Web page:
Top U.S. retailers, including Wal-Mart Stores Inc. (WMT), reported lackluster September sales on Thursday, as warm weather and string of hurricanes that battered the East Coast dampened buying.

The soggy sales prompted many retailers to curb their enthusiasm about third-quarter results. AnnTaylor Stores Corp. (ANN) slashed its earnings forecasts for the rest of the year, and Federated Department Stores Inc. (FD) said that the modest improvement in September sales was "not enough to predict a robust October."

Wal-Mart (search), the world's biggest retailer, reported a 2.4 percent gain in September sales at its U.S. stores open at least a year — a key retail gauge known as same-store sales.

The results were a hair above the 2.3 percent estimate the company gave on Saturday, but still at the low end of the 2 percent to 4 percent range it had previously forecast, weakness the company blamed on tough year-over-year comparisons with last year when cool weather drove sales.

Wal-Mart said on Tuesday that its third-quarter earnings would come out at the low end of its 52 cent to 54 cent range.

Late Wednesday, Limited Brands Inc. (LTD) reported that its September same-store sales fell 5 percent on lackluster demand for its apparel brands. Clothing retailer Talbots Inc. (TLB) said on Thursday its same-store sales fell 1.3 percent.

There were some bright spots, particularly among discount retailers like Costco Wholesale Corp. (COST) and Target Corp. (TGT). Teen-oriented clothing company Abercrombie & Fitch (ANF) in September posted its first same-store sales gain since May.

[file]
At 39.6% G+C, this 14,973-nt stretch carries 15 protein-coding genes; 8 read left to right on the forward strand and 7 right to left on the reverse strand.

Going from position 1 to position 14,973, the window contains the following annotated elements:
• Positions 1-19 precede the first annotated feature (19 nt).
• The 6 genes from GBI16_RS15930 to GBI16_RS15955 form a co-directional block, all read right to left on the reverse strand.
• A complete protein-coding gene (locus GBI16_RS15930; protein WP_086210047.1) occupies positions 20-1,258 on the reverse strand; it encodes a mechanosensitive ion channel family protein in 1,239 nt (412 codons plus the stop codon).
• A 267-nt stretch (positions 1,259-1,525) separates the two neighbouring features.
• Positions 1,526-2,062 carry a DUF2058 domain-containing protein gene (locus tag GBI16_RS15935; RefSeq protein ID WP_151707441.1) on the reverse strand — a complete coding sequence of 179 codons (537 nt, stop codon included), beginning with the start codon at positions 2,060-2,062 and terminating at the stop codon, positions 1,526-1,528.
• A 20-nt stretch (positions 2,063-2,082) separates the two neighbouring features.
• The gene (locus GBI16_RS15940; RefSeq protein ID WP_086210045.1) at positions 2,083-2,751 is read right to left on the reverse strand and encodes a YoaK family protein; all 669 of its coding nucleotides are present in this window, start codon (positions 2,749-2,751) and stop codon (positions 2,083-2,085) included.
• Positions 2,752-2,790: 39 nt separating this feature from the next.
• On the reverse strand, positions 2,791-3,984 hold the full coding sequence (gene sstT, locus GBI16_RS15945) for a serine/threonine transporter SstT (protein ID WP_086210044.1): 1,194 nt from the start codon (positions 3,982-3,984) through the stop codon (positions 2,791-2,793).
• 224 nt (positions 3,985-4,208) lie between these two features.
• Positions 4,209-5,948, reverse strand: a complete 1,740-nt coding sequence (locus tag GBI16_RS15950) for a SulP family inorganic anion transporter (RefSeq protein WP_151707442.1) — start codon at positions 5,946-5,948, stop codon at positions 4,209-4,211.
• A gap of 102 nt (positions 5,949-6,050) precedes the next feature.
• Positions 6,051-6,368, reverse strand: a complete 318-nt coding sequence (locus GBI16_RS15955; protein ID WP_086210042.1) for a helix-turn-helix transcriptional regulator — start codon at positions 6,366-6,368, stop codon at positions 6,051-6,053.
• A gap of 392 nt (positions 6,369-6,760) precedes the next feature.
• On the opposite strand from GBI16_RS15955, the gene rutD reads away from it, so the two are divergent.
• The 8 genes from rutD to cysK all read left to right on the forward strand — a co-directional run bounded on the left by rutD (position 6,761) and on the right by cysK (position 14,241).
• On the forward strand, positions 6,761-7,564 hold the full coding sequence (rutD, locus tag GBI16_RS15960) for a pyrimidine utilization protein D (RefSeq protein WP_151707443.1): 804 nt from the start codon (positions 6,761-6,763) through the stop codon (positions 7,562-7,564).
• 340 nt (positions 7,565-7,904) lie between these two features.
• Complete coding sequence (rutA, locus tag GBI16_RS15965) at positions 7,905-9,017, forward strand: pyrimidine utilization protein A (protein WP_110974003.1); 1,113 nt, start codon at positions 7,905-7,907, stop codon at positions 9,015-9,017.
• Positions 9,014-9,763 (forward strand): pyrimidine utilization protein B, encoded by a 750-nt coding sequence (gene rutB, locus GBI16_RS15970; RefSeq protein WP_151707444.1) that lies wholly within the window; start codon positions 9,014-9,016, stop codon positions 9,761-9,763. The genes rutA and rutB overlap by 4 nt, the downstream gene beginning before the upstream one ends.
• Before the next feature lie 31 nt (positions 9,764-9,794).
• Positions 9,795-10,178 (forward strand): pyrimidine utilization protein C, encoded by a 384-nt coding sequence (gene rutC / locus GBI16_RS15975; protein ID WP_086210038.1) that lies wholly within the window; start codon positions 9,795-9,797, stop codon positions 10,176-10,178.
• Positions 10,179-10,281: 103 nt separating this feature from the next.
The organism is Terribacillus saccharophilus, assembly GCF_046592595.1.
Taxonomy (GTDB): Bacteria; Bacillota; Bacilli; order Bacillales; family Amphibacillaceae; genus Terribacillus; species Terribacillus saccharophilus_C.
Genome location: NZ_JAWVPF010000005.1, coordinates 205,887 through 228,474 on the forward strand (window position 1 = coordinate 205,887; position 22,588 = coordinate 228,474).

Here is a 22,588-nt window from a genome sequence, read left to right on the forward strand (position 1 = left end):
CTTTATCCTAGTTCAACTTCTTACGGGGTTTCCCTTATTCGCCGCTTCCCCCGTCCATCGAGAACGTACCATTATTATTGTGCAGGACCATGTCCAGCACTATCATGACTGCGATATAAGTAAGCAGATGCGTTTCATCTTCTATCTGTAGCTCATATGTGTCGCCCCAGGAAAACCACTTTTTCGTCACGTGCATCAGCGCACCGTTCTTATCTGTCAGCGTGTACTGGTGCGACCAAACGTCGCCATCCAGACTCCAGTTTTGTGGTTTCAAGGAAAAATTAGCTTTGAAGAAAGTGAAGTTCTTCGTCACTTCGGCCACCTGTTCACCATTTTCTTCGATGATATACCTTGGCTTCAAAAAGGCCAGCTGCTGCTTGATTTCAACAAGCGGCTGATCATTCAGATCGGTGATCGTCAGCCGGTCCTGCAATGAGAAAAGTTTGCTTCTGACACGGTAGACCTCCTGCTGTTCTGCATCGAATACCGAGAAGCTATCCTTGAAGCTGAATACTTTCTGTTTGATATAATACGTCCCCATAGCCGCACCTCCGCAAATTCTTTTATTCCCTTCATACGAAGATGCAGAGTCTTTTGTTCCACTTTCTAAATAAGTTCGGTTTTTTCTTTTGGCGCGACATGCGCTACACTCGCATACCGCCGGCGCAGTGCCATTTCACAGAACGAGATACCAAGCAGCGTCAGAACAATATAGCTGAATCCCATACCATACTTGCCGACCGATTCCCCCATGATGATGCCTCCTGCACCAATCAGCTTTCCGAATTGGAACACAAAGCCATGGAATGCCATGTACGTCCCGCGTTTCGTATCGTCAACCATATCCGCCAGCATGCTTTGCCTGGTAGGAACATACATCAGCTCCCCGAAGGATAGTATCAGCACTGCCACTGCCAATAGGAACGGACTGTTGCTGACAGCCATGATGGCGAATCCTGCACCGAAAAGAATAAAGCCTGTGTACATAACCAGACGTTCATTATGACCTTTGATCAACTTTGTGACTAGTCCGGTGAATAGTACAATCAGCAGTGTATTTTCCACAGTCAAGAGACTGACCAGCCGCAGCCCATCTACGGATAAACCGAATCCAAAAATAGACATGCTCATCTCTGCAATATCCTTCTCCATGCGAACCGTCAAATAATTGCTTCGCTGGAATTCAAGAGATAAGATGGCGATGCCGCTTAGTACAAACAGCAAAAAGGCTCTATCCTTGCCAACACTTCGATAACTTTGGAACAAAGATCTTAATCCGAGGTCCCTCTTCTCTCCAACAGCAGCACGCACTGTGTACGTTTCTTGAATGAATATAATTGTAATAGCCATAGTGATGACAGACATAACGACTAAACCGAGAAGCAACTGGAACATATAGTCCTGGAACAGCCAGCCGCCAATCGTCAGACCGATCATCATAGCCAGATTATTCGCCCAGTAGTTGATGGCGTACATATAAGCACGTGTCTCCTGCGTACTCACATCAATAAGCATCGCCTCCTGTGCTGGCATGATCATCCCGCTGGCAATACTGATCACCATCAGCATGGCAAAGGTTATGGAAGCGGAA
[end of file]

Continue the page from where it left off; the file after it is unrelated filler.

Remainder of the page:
Still, the news was largely bleak.

"The magnitude of the misses can't be explained away by hurricanes and an Indian summer," John Morris, retail analyst at Harris Nesbitt, said. "We clearly have evidence of the consumer slowing in the last two weeks (of September), and some of the retailers are backing off of saying we'll see a significant rebound in October."

Gap Inc. (GPS) said September same-store sales fell 3 percent, hurt by lackluster performance of its international Gap business. Home furnishings retailer Pier 1 Imports Inc. (PIR) reported a 3.9 percent drop in September same-store sales, as hurricanes in Florida and nearby states hurt demand.

Analysts had been anticipating a relatively tepid month for retailers given the strong results in the same month last year, when cooler temperatures and child tax credits helped drive demand for fall merchandise, often at full price.

The Labor Day holiday, which fell in September this year on retailers' calendars, helped beef up sales a bit, but that was overshadowed by a litany of problems.

Hurricanes Frances, Ivan and Jeanne slammed the U.S. Southeast during the month, and the storms did significant damage to retailers with a heavy presence in the Florida and other Southern states.

Record high oil prices, which can take a bigger bite out of consumers' budgets, and concerns about the slack U.S. labor market are also to blame for the sluggish sales that have plagued retailers through the summer and into the key back-to-school season.

Last week, a closely watched survey from the University of Michigan took a surprise downturn in September, sliding to 94.2 from 95.9 in August. Analysts had been expecting a slight rise to 96.0.

Warehouse club operator Costco posted a rise in fourth-quarter same-store sales of 8 percent and better-than-expected earnings, as sales of health and beauty aids, food and hardware, offset sluggish back-to-school sales.

Target said its September same-store sales rose 5.6 percent and that its October same-store would likely rise 4 percent to 6 percent.